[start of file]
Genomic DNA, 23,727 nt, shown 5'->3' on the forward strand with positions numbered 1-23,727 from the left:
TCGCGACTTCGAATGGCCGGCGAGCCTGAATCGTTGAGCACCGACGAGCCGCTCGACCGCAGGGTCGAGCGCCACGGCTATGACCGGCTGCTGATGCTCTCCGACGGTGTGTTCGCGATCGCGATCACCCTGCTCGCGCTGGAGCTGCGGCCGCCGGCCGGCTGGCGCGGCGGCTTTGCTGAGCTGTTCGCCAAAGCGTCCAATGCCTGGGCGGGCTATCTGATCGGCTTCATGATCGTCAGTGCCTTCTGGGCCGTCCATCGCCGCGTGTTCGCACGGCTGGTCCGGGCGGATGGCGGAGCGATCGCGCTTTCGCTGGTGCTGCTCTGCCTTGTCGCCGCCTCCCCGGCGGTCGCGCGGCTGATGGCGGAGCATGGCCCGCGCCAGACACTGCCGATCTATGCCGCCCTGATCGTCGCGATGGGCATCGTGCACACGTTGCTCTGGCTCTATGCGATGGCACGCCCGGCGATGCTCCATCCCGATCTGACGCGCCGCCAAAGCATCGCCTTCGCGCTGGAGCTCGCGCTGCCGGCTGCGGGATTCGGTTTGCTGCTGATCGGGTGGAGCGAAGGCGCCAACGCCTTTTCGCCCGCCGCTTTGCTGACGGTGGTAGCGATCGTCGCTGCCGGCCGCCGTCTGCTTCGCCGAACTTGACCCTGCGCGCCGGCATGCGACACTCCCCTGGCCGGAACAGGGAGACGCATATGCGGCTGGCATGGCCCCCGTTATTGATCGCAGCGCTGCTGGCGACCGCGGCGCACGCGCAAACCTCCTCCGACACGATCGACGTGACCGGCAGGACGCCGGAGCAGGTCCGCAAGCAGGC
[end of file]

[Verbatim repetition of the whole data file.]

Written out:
Genomic DNA, 23,727 nt, shown 5'->3' on the forward strand with positions numbered 1-23,727 from the left:
TCGCGACTTCGAATGGCCGGCGAGCCTGAATCGTTGAGCACCGACGAGCCGCTCGACCGCAGGGTCGAGCGCCACGGCTATGACCGGCTGCTGATGCTCTCCGACGGTGTGTTCGCGATCGCGATCACCCTGCTCGCGCTGGAGCTGCGGCCGCCGGCCGGCTGGCGCGGCGGCTTTGCTGAGCTGTTCGCCAAAGCGTCCAATGCCTGGGCGGGCTATCTGATCGGCTTCATGATCGTCAGTGCCTTCTGGGCCGTCCATCGCCGCGTGTTCGCACGGCTGGTCCGGGCGGATGGCGGAGCGATCGCGCTTTCGCTGGTGCTGCTCTGCCTTGTCGCCGCCTCCCCGGCGGTCGCGCGGCTGATGGCGGAGCATGGCCCGCGCCAGACACTGCCGATCTATGCCGCCCTGATCGTCGCGATGGGCATCGTGCACACGTTGCTCTGGCTCTATGCGATGGCACGCCCGGCGATGCTCCATCCCGATCTGACGCGCCGCCAAAGCATCGCCTTCGCGCTGGAGCTCGCGCTGCCGGCTGCGGGATTCGGTTTGCTGCTGATCGGGTGGAGCGAAGGCGCCAACGCCTTTTCGCCCGCCGCTTTGCTGACGGTGGTAGCGATCGTCGCTGCCGGCCGCCGTCTGCTTCGCCGAACTTGACCCTGCGCGCCGGCATGCGACACTCCCCTGGCCGGAACAGGGAGACGCATATGCGGCTGGCATGGCCCCCGTTATTGATCGCAGCGCTGCTGGCGACCGCGGCGCACGCGCAAACCTCCTCCGACACGATCGACGTGACCGGCAGGACGCCGGAGCAGGTCCGCAAGCAGGC